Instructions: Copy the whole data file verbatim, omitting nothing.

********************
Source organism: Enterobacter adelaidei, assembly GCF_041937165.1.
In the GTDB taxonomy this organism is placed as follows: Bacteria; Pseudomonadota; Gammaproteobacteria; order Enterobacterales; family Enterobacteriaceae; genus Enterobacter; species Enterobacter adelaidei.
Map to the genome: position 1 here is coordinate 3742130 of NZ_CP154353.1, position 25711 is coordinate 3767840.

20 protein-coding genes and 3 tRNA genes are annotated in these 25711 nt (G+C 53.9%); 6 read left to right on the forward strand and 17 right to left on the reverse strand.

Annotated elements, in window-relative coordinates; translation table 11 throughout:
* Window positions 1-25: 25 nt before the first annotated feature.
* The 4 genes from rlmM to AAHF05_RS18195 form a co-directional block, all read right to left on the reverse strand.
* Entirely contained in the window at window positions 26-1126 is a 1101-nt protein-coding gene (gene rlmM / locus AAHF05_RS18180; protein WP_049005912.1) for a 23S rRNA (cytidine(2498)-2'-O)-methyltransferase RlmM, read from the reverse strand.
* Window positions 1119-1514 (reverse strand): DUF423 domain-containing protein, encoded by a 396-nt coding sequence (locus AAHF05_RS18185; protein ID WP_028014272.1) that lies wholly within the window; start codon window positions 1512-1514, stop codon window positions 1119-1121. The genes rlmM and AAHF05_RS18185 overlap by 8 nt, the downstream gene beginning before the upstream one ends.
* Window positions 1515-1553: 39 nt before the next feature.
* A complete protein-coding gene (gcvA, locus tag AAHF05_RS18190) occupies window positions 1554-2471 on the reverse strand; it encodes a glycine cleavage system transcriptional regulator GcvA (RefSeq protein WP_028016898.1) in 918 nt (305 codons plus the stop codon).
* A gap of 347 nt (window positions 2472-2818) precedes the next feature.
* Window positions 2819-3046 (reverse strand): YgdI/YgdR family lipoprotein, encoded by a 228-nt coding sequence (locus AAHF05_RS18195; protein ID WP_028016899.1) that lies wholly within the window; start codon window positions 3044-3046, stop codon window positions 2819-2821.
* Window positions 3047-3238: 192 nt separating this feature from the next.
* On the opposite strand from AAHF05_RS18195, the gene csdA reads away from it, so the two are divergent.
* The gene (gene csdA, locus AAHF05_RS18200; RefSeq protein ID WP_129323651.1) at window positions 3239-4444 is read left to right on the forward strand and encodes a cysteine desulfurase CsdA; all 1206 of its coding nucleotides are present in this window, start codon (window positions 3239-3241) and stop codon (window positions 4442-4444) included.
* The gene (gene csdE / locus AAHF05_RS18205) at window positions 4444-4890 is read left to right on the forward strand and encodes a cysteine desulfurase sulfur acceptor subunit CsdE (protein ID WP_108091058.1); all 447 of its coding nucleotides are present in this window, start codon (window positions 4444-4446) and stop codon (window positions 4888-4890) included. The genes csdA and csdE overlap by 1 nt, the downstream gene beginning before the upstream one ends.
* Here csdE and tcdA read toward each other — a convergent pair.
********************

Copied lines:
Source organism: Enterobacter adelaidei, assembly GCF_041937165.1.
In the GTDB taxonomy this organism is placed as follows: Bacteria; Pseudomonadota; Gammaproteobacteria; order Enterobacterales; family Enterobacteriaceae; genus Enterobacter; species Enterobacter adelaidei.
Map to the genome: position 1 here is coordinate 3742130 of NZ_CP154353.1, position 25711 is coordinate 3767840.

20 protein-coding genes and 3 tRNA genes are annotated in these 25711 nt (G+C 53.9%); 6 read left to right on the forward strand and 17 right to left on the reverse strand.

Annotated elements, in window-relative coordinates; translation table 11 throughout:
* Window positions 1-25: 25 nt before the first annotated feature.
* The 4 genes from rlmM to AAHF05_RS18195 form a co-directional block, all read right to left on the reverse strand.
* Entirely contained in the window at window positions 26-1126 is a 1101-nt protein-coding gene (gene rlmM / locus AAHF05_RS18180; protein WP_049005912.1) for a 23S rRNA (cytidine(2498)-2'-O)-methyltransferase RlmM, read from the reverse strand.
* Window positions 1119-1514 (reverse strand): DUF423 domain-containing protein, encoded by a 396-nt coding sequence (locus AAHF05_RS18185; protein ID WP_028014272.1) that lies wholly within the window; start codon window positions 1512-1514, stop codon window positions 1119-1121. The genes rlmM and AAHF05_RS18185 overlap by 8 nt, the downstream gene beginning before the upstream one ends.
* Window positions 1515-1553: 39 nt before the next feature.
* A complete protein-coding gene (gcvA, locus tag AAHF05_RS18190) occupies window positions 1554-2471 on the reverse strand; it encodes a glycine cleavage system transcriptional regulator GcvA (RefSeq protein WP_028016898.1) in 918 nt (305 codons plus the stop codon).
* A gap of 347 nt (window positions 2472-2818) precedes the next feature.
* Window positions 2819-3046 (reverse strand): YgdI/YgdR family lipoprotein, encoded by a 228-nt coding sequence (locus AAHF05_RS18195; protein ID WP_028016899.1) that lies wholly within the window; start codon window positions 3044-3046, stop codon window positions 2819-2821.
* Window positions 3047-3238: 192 nt separating this feature from the next.
* On the opposite strand from AAHF05_RS18195, the gene csdA reads away from it, so the two are divergent.
* The gene (gene csdA, locus AAHF05_RS18200; RefSeq protein ID WP_129323651.1) at window positions 3239-4444 is read left to right on the forward strand and encodes a cysteine desulfurase CsdA; all 1206 of its coding nucleotides are present in this window, start codon (window positions 3239-3241) and stop codon (window positions 4442-4444) included.
* The gene (gene csdE / locus AAHF05_RS18205) at window positions 4444-4890 is read left to right on the forward strand and encodes a cysteine desulfurase sulfur acceptor subunit CsdE (protein ID WP_108091058.1); all 447 of its coding nucleotides are present in this window, start codon (window positions 4444-4446) and stop codon (window positions 4888-4890) included. The genes csdA and csdE overlap by 1 nt, the downstream gene beginning before the upstream one ends.
* Here csdE and tcdA read toward each other — a convergent pair.